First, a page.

Continuing Uncertainty for Dairy Cooperatives: Does Capper-Volstead Allow Dairy Cooperatives to Limit the Production of Raw Milk Through Cooperative Member Herd Retirement?

The Capper-Volstead Act grants limited immunity to agricultural cooperatives from the Sherman Antitrust Act, allowing them to fix agricultural commodity prices through joint processing and marketing. These exemptions from antitrust regulations have been necessary as United States farmers have historically been unable to independently cope with volatile markets and large buyers with greater market power. Despite the fact that Capper-Volstead has existed for nearly 90 years, the courts and the legislature have not definitively addressed whether certain actions taken by […] (More →)

Rejecting Keystone XL: Delays, Regulatory Politics, and Potential Responses

Earlier this month, President Obama rejected TransCanada’s application to the State Department for a cross-border permit to build the Keystone XL pipeline, stating that the project was not in the national interest. The 1,700-mile pipeline was to transport oil sands from Alberta, Canada to refineries on the Gulf Coast of the United States. His executive decision marks the end of a seven-year process that involved State Department environmental reviews, redrawing the pipeline route after an initial rejection by Obama, and […] (More →)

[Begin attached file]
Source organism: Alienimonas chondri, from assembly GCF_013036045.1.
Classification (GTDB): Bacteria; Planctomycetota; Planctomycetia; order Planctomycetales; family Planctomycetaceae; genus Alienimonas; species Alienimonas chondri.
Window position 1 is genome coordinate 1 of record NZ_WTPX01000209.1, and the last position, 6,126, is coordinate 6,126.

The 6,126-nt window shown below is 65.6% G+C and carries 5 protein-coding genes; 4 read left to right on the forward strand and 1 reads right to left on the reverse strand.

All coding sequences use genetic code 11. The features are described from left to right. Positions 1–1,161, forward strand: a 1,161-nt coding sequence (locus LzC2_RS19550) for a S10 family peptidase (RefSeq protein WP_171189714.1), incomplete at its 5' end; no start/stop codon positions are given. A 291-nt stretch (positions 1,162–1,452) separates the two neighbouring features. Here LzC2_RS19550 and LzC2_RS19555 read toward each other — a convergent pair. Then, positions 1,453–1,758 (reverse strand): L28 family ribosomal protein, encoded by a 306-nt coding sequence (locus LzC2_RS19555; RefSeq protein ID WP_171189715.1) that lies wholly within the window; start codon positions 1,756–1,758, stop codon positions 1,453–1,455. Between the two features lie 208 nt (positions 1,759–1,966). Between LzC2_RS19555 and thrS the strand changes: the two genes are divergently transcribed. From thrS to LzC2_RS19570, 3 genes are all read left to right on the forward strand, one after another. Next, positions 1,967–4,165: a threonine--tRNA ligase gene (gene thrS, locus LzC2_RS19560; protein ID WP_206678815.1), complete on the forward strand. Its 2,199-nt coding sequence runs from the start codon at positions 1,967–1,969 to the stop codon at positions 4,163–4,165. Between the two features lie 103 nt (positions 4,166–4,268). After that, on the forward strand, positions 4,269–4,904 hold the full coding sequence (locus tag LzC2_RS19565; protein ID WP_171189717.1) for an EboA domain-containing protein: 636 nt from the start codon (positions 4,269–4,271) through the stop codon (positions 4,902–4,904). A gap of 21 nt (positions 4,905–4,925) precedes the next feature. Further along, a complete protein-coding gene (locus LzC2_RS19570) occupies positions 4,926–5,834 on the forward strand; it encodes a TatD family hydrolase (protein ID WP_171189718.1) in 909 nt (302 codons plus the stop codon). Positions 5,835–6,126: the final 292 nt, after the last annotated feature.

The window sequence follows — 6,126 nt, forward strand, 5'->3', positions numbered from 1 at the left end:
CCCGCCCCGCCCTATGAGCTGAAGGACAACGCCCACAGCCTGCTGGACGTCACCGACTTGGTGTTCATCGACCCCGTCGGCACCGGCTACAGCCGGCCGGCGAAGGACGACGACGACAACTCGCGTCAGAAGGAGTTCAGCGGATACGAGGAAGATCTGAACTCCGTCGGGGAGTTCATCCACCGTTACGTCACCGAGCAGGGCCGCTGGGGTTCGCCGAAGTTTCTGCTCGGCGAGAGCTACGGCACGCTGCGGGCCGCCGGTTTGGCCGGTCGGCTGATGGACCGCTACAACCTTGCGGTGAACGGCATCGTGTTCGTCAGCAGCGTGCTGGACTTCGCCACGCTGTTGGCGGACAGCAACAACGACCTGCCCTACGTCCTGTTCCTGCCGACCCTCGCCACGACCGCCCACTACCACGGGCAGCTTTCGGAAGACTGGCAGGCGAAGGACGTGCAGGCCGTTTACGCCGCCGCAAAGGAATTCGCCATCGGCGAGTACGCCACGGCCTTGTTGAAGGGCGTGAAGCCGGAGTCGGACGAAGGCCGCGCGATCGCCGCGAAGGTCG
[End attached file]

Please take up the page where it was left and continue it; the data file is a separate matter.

Marriot and Starwood’s Potential Merger: Antitrust Concerns of the World’s Largest Hotel Chain

On November 16th, Marriott International Inc. (“Marriott”) announced it will be buying Starwood Hotels & Resorts Worldwide Inc (“Starwood”). The deal will cost $12.2 billion, the largest hotel transaction since Blackstone Group paid $26 billion for Hilton Worldwide in 2007. The merger would officially make Marriott the world’s largest hotel chain, with over 5,500 properties. Before the merger, Marriott and Starwood must meet a few conditions. Of course, they must each hold a shareholder vote to approve the merger. However, […] (More →)

The Right to be Remembered Again: Costeja Gonzalez and the Right to be Forgotten

In May 2014, the Court of Justice of the European Union—Europe’s highest court—ruled in Google Spain v AEPD and Mario Costeja Gonzalez that EU citizens were entitled to “the right to be forgotten.” Individuals desiring more privacy gained new autonomy over their digital image: “Europeans who felt like they were being misrepresented by search results that were no longer accurate or relevant could ask search engines like Google to de-link the material.” Search engines suddenly enjoyed an enormous curating responsibility, […] (More →)

About CBLR

Columbia Business Law Review is the first legal periodical at a national law school to be devoted solely to the publication of articles focusing on the interaction of the legal profession and the business community. The review publishes three issues yearly, which involve students in the editing of leading articles in business law, as well as the production of student-written notes.